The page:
Step 5: Specific content

HTML5 also has some new elements that you can use for specific content or even specifying parts of your web site. They are intended for sectioning content within your <body>-element. This could come in handy when you are coding in another scripting language, like PHP .

<address>-element

The address element is intended for you to publish all kinds of contact information. It’s used like this:

<address>
Name<br />
Address<br />
City and Zip Code<br />
</address>

Content shown here in italic should be replace with your own content. All the information you publish within the <address>-element will be shown in italic on your web site.

<article>-element, including the new <header> and <footer>-element

The <article>-element is intended for blogs and news sites. It’s usually used in combination with scripting languages.

On it’s own it’s not doing anything different than a <div>-element. Unlike the <address>-element the <article>-element has no default markup or style effects. However, it’s assumed that you’ll be using it to publish an article (duh!). An article usually consists of a header, content and maybe even a footer. So the ideal way of using the <article>-element is to combine it with a few other elements; the <header> and <footer>-elements, and if you want the <time>-element. The <header> element is different to the older headline tags, the<h1> to <h6>-elements from older HTML  versions. In my sample, I will use both, the <h1>-element is added because it’s important to SEO and it automatically shows the content in a bigger size with white space around it:

<article>

<header>
<h1>This is amazing news!</h1>
<p>If you want, you could add a publishing date: <time pubdate datetime=”2015-01-01″>January 1st, 2015</time></p>
</header>

<p>This is the article that would explain what this amazing news is</p>

<footer>
<p>
<small>Here’s where you might want to add your writer’s credits</small>
</p>
</footer>

</article>

Obviously, you should replace the content I’ve published here in italic with your own content.

The <small>-element was introduced to HTML with version 4.01. It’s new to those following my online courses, but it speaks for itself really. As expected text will be shown in a smaller size. There’s also a <big>-element, which would show text in a bigger size

<hgroup>-element

Within certain articles, you will find it necessary to have a subtitle to your main title. You can now use the <hgroup>-element to group your <h1> to <h6>-elements. Sample:

<hgroup>
<h1>This is big news</h1>
<h2>To those who care</h2>
</hgroup>

<section>-element

If you are building a news or blog site in this day and age, you probably want to add a space for comments. Comments are always added using scripts of PHP or ASP. To make sure you can section these within HTML5 you can nest the new <section>-element within your <article>-element. Full sample:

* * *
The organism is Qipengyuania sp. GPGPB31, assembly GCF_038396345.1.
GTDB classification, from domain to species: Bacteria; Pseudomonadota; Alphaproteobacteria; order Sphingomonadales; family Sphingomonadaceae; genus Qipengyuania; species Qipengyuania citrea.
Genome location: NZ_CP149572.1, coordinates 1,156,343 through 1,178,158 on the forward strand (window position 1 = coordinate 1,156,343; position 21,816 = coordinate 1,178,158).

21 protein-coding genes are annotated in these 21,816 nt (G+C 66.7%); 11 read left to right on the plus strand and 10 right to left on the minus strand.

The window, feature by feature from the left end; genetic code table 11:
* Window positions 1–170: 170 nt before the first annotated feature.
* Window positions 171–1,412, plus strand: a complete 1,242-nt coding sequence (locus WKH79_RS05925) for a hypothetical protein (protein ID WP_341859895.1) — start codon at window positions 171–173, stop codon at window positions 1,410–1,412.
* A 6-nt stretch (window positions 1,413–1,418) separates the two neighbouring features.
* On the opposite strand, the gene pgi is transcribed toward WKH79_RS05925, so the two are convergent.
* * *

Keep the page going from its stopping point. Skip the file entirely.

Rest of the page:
<article>

<header>
<h1>This is amazing news!</h1>
<p>If you want, you could add a publishing date</p>
</header>

<p>This is the article that would explain what this amazing news is</p>

<footer>
<p>
<small>Here’s where you might want to add your writer’s credits</small>
</p>
</footer>

<section>
<h2>Comments</h2>
<article>
<header>Posted by: Someone</header>
<p>Posted on: <time pubdate datetime=”2015-01-01″>January 1st, 2015</time></p>
<p>Whatever comments someone has posted will be shown here</p>
</article>

<article>
<header>Posted by: Someone else</header>
<p>Posted on: <time pubdate datetime=”2014-12-31″>December 31st, 2015</time></p>
<p>Whatever comments someone else has posted will be shown here. You can tell that every post will be shown within the same HTML elements.</p>
</article></section>

</article>

<nav>-element

I think, you’re beginning to get the picture that HTML 5 allows you to define all kinds of different sections of your site. So it wouldn’t surprise you that it also allows you to define the navigation bits of your site. Sample:

<nav>
<a href=”home.html“>Home</a> |
<a href=”about.html“>About</a> |
<a href=”contact.html“>Contact</a>
</nav>

This could come in real handy for styling with CSS.

<code>-element

Now, this is not new to HTML at all, but I thought I’d mention it anyway. If you create a site that would feature a lot of coding as content, for instance when you write an HTML course or you share PHP scripts or Javascripts, you can use the <code>-element. It doesn’t effect the markup of the content, but, if desired, you can add that using CSS.

<aside>-element

If you have a certain type of content that is placed on the page, but it has no relation to the rest of your content, you can section it using the <aside>-element. This could be used for content in sidebars or inserts (for instance for adverts). The element itself has no default markup. You can specify this using CSS.

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